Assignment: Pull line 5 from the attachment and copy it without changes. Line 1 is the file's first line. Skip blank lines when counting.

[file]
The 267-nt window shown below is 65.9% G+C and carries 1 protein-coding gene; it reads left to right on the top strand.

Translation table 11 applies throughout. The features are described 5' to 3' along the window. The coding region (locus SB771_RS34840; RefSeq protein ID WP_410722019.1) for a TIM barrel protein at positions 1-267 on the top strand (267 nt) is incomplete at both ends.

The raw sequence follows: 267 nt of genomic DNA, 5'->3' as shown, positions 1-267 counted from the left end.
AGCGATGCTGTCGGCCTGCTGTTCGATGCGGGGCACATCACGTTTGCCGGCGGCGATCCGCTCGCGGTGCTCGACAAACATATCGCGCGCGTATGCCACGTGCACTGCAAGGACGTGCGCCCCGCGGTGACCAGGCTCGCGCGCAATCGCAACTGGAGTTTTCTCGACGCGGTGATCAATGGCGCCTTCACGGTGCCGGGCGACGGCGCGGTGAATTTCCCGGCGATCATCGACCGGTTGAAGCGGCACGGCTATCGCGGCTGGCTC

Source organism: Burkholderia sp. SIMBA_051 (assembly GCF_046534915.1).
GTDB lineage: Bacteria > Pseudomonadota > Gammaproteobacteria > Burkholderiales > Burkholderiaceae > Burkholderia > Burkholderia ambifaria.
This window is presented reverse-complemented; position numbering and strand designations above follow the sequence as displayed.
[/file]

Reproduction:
Source organism: Burkholderia sp. SIMBA_051 (assembly GCF_046534915.1).